Energy Statistic (ES)
In the second case above, when is not constrained to a compact set,
the condition (3.4) must be satisfied.
To do this, we need to insure that
contains an energy statistic [5].
An energy statistic is a statistic, usually scalar, that
contains information about the norm (size) of .
The energy statistic can be explicitly included as a
component of , such as a sample variance,
but does not need to be known explicitly.
The important thing is that if
contains an energy
statistic, then (3.4) is satisfied
for some norm. A norm
must meet the properties of
scalability (
),
triangle inequality (
),
and zero property
.
Examples of norms are generalized sample moments
where and .
The corresponding ES is, for example

(3.6) 
By insuring that contains an energy statistic,
then for any fixed finitevalued feature value ,
is fixed, therefore the manifold
, in
(2.4), is compact.
This is necessary to insure the MaxEnt property [5].
Also necessary for the maxEnt property is satisfying (3.5)
for some function , which means that
depends
on only through
.
Given that
exists,
then it is easy to find a reference hypotheses that meets
(3.5). One example can be written

(3.7)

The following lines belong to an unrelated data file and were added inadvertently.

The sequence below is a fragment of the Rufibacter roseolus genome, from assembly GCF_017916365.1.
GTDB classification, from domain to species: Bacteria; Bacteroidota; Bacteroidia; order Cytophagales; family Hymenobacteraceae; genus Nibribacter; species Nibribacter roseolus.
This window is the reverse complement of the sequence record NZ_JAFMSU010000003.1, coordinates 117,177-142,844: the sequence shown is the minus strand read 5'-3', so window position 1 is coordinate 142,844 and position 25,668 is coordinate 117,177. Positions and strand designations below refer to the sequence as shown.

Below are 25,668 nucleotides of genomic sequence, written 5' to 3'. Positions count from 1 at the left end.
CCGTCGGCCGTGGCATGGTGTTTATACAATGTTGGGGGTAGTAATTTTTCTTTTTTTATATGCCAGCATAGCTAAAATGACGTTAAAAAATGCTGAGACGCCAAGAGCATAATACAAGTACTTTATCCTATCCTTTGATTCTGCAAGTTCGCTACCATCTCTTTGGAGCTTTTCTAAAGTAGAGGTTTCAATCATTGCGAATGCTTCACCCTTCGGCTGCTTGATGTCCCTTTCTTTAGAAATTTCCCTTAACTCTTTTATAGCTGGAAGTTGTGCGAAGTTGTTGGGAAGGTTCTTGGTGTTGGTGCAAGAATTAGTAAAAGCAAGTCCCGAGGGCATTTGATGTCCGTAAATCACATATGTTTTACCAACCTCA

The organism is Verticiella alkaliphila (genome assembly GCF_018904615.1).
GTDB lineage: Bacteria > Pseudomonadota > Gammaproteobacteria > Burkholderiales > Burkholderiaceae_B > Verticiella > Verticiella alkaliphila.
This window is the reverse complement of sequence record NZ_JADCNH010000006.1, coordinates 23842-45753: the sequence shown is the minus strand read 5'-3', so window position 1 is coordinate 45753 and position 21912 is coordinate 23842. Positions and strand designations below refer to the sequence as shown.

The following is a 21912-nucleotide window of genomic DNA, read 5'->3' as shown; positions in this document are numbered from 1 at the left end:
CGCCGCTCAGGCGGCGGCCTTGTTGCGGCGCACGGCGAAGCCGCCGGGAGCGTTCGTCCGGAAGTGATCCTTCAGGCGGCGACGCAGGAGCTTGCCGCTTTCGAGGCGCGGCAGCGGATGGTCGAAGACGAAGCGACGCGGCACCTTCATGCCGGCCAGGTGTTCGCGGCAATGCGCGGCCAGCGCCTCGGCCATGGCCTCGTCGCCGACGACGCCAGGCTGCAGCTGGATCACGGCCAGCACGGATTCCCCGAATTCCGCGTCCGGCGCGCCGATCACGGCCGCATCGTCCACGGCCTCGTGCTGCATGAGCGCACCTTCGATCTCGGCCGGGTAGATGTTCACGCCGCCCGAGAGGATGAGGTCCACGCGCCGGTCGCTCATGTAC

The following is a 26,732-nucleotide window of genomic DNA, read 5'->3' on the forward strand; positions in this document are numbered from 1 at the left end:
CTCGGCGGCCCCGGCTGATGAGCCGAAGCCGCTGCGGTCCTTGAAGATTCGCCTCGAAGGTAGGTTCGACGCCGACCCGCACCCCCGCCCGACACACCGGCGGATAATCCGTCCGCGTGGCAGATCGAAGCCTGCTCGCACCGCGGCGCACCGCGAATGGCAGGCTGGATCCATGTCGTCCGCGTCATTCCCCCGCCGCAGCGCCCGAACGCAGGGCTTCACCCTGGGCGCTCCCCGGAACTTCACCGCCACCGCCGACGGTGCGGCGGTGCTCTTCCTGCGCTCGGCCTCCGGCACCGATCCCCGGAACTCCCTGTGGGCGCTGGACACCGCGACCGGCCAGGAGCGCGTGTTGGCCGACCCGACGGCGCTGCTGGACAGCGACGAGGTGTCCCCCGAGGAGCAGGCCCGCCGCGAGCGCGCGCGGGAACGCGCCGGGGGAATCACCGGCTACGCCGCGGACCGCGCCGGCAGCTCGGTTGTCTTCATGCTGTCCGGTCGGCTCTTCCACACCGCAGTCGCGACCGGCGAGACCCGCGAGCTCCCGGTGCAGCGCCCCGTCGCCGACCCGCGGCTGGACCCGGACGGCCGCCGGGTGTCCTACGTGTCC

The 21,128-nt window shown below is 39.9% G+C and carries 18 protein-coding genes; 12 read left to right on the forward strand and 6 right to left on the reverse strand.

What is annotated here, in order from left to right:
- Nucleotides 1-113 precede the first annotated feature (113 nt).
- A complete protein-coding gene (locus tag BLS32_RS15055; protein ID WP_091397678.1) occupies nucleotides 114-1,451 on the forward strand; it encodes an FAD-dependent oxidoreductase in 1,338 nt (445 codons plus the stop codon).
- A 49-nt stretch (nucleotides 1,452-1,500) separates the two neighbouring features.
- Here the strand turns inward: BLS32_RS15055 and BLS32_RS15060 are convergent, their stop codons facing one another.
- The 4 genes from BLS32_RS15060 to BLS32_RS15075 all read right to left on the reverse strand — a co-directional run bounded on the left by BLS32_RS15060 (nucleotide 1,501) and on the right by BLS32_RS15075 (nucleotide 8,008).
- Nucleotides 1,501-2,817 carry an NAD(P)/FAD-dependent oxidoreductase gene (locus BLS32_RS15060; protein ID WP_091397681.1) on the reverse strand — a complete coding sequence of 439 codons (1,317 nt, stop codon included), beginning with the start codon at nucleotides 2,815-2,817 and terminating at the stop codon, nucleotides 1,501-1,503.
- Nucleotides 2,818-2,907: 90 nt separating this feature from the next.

for , and is the apropriate scale factor.
Example 7
The statistic

(3.10) 
leads to the 2norm on
and can be paired with the Gaussian

(3.11) 
where
and .
Further examples of energy statistics and associated canonical
reference hypotheses are provided in Table 3.1.
Interestingly, no matter which reference hypothesis meets
(3.5) the resulting projected PDF is the same.
So, if
,
and
,
then
We will explain this in Section 3.2.3.
Table:
Reference PDFs and their energy statistics.
The reference PDFs depend on the data only through the
indicated energy statistics. Note that
is the positive
quadrant of
where all elements of are positive
and
is the hypercube
where all elements of are in .
Name 
Data range 
Ref. Hyp.

Energy Statistic 
Gaussian 



Laplacian 



Exponential 







Uniform 


n/a 

Baggenstoss
20170519